Woody Harrelson, Sustainable Paper Salesman

The laid back Hollywood actor is serious about preventing deforestation. A new kind of paper that uses wheat straw rather than wood might be one of the best way to save trees.

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Photo by Rawtographer

Woody Harrelson poses with the new Step Forward paper

We’re supposedly entering the post-paper age—it’s all PDFs and tablets from here—but I for one still have paper laying around my desk. A lot of it. In fact, before I began this post, I had to go fill up the paper cartridge for shared printer. And while I realize that a print magazine may use more paper than the average business, about 70 millions tons of paper and paperboard are used in the U.S. each year—and 33% of that comes from whole trees or other plants. Around the world, some 4 billion trees are cut down each year to make paper

Woody Harrelson is trying to change that. The Academy Award-nominated actor is a longtime environmentalist, and trees are his passion. “Ever since I was pulled into the environmental world, protecting trees and stopping deforestation has really been a calling for me,” Harrelson told me in a phone call last weekend. Most of his work has been political, lobbying the government to restrict logging in the wilderness. But whenever he and his activist allies would succeed in preventing logging in one forest, paper companies would move to another. Harrelson realized that he needed to do something about demand and supply. “The thing to do is change the supply,” he says. “We need to change the way that paper is made.”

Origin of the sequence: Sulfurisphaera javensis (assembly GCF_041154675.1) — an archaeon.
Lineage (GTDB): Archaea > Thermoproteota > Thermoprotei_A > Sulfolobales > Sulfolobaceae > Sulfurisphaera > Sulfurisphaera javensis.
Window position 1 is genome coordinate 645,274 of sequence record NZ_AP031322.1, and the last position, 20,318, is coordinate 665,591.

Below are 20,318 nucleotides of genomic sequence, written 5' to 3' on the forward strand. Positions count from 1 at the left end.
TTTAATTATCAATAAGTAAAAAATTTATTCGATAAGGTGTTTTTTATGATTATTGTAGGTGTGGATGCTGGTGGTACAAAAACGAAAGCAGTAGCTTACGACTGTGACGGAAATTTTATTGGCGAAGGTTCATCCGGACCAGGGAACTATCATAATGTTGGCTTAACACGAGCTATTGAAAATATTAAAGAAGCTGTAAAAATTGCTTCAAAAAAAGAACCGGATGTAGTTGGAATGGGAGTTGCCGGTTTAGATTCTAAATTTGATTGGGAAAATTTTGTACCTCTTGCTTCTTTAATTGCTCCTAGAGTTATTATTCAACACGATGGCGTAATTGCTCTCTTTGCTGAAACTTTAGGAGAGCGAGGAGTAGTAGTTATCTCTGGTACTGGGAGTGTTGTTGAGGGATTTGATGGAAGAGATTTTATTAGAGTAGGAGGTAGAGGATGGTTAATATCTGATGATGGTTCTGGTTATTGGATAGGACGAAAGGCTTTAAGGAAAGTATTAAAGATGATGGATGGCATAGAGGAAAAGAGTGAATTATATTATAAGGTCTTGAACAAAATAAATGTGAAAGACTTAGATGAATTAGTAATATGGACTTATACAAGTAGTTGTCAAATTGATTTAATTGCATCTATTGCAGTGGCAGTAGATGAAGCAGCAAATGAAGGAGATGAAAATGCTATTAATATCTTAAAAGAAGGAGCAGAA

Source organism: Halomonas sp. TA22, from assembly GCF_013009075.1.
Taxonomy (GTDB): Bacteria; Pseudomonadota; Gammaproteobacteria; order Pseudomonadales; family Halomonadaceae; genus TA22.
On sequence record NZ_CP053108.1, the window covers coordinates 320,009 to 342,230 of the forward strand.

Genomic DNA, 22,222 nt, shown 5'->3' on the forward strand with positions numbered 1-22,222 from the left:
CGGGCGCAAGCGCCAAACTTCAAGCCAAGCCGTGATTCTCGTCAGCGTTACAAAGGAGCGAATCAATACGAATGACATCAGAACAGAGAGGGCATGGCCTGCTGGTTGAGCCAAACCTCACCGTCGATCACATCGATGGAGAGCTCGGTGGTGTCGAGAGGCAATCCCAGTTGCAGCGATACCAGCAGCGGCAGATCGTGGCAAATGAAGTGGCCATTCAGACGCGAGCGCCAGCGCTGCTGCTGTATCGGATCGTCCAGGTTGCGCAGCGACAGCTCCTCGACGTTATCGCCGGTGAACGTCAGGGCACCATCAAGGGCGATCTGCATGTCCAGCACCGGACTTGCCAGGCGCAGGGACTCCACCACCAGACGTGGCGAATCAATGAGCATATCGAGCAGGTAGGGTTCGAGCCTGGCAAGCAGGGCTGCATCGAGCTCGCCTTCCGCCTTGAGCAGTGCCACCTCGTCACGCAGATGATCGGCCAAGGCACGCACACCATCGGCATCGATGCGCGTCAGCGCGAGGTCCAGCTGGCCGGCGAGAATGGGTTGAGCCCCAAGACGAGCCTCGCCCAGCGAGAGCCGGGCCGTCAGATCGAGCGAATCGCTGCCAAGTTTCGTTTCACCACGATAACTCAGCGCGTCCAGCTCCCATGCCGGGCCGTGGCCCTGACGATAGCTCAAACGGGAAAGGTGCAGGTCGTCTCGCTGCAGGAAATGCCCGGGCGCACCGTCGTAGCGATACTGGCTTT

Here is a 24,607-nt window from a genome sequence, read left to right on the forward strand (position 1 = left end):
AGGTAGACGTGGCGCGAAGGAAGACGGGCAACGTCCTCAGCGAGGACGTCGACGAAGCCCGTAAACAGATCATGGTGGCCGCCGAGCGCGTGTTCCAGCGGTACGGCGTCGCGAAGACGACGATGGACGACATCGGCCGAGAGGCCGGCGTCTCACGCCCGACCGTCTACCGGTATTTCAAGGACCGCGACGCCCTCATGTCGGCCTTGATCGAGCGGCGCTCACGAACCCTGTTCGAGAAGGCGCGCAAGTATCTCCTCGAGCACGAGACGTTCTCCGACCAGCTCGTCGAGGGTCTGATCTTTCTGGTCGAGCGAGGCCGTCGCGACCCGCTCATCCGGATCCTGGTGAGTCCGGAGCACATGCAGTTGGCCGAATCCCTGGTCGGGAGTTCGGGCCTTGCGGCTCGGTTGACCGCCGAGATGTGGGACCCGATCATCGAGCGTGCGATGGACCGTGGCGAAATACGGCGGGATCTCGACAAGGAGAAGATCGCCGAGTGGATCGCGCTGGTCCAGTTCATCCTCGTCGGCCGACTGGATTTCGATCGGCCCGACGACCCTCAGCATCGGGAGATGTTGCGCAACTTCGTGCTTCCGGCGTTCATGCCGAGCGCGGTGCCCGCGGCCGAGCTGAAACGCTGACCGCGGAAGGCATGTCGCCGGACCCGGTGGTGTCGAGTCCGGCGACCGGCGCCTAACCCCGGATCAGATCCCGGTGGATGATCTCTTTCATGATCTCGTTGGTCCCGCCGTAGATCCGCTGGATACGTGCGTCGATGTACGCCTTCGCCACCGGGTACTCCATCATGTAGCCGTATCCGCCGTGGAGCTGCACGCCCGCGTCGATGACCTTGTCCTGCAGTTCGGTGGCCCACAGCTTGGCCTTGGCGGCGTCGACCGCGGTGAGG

And that’s how Woody Harrelson got into the paper business. Harrelson is a co-founder and investor in Prairie Pulp and Paper,a Canadian-based company that is developing a new form of paper that is made up of 80% wheat-straw waste, along with 20% Forest Stewardship Council certified wood fiber. It’s called Step Forward Paper, and earlier this week the company announced that it would now be available in the U.S. at Staples. For every two boxes of Harrelson’s paper that is used to replace conventional copy paper, users will be able to save one tree—so if Step Forward gains a market niche, forests could be saved. “It’s going to happen slowly at first, but we think this could really crescendo,” says Jeff Golfman, the president of Prairie Pulp and Paper.

Right now the paper is made at a mill in India, but if Step Forward catches on, the company plans to open a factory here in North America. Harrelson hopes to see his company grow. “I’m one of those people who just became attached to the forest,” he says. “The knowledge that those forests could one day be gone because of clear-cutting is just too painful for me. We need to do something about this.” And for Harrelson, the best thing to do is become a paper salesman. So at least he’s got something to fall back on if this Hollywood thing doesn’t work out.


Trees are grown sustainably in working forests for a lot of wood and paper products. Harvested, re-planted, tended and harvested again. State laws and adherence to best management practices as well as water quality protection, wildlife habitat and outdoor recreation are assured on most private forest lands through internationally approved management standards and third party certification. State governments and the federal government manage vast areas of forest for many public uses including, in the western states, revenue for schools from timber harvest. Management of these lands operates under environmental standards established by the public. Using any previously wasted material for a needed product is a good practice: So if Woody's outfit can make a go of it in the free market I am all for it. But don't try to sell it under a false environmental claim,